The city's stance has come under criticism from Trump and was revisited Monday during Sessions' briefing. The attorney general cited a high-profile case in San Francisco, where a 32-year-old woman was killed by man who had been previously deported multiple times despite a request by immigration authorities to continue his detention.
"Countless Americans would be alive today and countless loved ones would not be grieving today if these policies of sanctuary cities were ended," Sessions said.
San Francisco Mayor Ed Lee could not be reached for comment, but he sent a tweet soon after Sessions' announcement.
"#SF knows that #SanctuaryCities are safer, more productive, healthier places to live. We work for all our residents. #SFStandsAsOne," he said.
Sessions' comments also stirred opposition from leaders in California still calculating the fiscal impact of federal funding cuts on the state. And the move could further fuel tensions over a bill from De León that would prevent state and local law enforcement agencies from using resources to enforce federal immigration laws.
Law enforcement officials have said they are torn on whether the proposed state law, Senate Bill 54, would hinder public safety. But it has attracted a long list of supporters who say the state must ensure tax dollars are not used to assist mass deportations under the Trump administration.
The tension over immigration enforcement will take center stage in the state capital Tuesday night as Sacramento County Sheriff Scott Jones, a former Republican candidate for Congress and staunch critic of illegal immigration, is scheduled to host a community forum with Thomas Homan, the acting ICE director.
On Monday, Lt. Gov. Gavin Newsom took to Twitter to rebuke Sessions, citing statistics showing that sanctuary cities have lower crime rates.
State Atty. Gen.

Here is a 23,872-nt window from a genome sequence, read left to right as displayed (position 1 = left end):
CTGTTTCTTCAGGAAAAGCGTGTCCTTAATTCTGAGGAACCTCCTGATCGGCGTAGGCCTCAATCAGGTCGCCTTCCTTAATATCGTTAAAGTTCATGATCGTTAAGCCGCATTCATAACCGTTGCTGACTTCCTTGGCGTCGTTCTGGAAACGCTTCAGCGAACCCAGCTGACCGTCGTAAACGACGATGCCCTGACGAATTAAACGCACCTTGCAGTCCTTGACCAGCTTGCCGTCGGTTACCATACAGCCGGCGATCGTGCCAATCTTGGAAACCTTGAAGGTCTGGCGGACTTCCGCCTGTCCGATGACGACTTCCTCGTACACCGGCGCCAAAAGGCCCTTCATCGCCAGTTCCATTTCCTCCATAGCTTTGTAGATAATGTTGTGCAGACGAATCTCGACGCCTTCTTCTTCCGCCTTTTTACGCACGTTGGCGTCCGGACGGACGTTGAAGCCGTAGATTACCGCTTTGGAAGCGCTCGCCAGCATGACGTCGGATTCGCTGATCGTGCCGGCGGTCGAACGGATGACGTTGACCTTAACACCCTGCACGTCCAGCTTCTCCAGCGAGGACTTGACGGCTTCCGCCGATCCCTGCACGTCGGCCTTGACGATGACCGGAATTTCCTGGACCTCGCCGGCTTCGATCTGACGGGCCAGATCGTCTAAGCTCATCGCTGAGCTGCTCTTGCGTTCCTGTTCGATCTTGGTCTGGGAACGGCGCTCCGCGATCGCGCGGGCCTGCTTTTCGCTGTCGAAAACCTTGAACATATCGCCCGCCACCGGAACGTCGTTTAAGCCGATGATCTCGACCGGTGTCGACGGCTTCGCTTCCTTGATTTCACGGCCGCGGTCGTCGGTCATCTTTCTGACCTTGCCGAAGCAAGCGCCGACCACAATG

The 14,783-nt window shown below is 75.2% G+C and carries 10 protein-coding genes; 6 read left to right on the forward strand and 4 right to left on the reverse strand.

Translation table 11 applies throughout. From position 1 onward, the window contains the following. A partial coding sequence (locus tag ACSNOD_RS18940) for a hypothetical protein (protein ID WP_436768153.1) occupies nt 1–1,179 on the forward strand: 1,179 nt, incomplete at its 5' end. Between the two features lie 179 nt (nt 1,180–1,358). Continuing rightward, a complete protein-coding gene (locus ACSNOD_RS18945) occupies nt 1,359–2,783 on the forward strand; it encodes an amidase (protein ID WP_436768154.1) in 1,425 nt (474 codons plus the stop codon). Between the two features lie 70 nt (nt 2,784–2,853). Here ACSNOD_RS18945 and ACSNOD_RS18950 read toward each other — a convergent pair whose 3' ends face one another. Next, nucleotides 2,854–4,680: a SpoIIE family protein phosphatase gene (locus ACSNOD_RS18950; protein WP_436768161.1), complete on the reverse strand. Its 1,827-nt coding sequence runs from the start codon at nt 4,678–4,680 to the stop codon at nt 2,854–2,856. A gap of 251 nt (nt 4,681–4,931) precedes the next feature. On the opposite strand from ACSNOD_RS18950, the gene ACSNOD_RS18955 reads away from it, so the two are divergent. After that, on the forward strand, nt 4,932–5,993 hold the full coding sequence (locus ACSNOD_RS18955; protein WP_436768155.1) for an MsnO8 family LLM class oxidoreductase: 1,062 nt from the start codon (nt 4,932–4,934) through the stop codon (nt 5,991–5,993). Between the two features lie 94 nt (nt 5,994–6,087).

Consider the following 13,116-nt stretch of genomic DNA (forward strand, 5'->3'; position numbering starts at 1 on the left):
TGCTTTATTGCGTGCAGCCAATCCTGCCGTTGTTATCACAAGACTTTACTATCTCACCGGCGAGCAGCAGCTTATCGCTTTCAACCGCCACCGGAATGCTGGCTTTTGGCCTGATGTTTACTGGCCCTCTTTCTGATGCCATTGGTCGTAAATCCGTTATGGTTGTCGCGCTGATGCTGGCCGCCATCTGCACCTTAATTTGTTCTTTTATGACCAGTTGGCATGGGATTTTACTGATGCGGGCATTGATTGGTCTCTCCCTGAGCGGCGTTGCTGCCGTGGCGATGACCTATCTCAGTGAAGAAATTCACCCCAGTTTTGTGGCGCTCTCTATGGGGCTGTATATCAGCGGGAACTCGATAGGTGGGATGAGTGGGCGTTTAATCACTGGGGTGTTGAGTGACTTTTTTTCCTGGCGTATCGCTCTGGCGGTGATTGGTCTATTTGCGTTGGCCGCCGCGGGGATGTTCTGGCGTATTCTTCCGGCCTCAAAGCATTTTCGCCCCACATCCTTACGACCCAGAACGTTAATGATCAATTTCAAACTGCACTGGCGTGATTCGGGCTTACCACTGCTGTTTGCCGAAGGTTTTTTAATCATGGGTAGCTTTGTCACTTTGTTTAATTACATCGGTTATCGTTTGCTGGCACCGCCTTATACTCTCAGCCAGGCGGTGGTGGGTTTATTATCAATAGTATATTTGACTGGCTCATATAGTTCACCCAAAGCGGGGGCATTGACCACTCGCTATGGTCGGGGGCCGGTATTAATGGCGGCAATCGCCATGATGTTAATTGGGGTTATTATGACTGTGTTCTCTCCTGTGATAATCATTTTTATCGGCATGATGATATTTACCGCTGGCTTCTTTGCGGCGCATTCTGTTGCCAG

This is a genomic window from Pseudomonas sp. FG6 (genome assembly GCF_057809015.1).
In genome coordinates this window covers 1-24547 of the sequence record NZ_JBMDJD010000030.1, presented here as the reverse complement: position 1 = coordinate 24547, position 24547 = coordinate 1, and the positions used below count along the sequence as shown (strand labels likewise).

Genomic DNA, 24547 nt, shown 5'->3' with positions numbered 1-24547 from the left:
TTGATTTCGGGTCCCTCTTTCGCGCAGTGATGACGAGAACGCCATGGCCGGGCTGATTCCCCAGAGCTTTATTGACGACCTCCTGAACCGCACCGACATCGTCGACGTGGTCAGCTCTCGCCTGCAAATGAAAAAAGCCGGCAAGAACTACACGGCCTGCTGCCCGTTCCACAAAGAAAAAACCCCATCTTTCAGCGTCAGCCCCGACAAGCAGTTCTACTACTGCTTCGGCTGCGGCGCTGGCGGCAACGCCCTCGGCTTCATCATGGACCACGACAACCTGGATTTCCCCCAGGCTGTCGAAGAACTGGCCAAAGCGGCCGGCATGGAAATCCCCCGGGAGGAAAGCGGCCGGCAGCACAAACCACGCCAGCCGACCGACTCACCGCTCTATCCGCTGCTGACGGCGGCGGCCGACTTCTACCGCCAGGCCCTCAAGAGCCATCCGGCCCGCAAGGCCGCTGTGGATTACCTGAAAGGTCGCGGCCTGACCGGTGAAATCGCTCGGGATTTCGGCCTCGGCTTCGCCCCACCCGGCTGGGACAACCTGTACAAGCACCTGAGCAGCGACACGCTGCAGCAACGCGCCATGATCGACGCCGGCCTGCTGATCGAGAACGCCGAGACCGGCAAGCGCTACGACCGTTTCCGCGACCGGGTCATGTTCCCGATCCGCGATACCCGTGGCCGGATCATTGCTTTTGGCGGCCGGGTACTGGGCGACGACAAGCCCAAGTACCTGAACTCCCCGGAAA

"In California, we respect the Constitution and abide by federal law; we expect the federal government to do the same," Becerra said in a statement. "The Trump administration should rethink its plan to force state and local governments to do the federal government's bidding on immigration."
Becerra said he wants to make sure violent criminals who are in the country illegally are removed from the streets, but said the federal government should not undermine local law enforcement by withholding money.
Last week, he filed a friend-of-the-court brief supporting Santa Clara County's lawsuit challenging the Trump administration's threats to withhold federal funds from sanctuary cities and counties.
"I will continue to work with our federal law enforcement partners for the good and safety of all our people," Becerra said. "But it's a low blow to our brave men and women in uniform to threaten to withhold public safety funding that they have earned unless Donald Trump gets his way on immigration. We will fight to protect those policing resources, just as we will protect all the residents of our state against unconstitutional overreach by our federal government."
"Trump's supposed to be Mr. Religious Fellow, and I thought we've got to treat 'the least of these' as we would treat the Lord," said Brown, who trained to become a Jesuit priest in his youth. "So I hope he would reconnect with some of these conservative evangelicals, and they'll tell him that these are human beings, they're children of God. They should be treated that way."
Times staff writers Patrick McGreevy, Michael Memoli and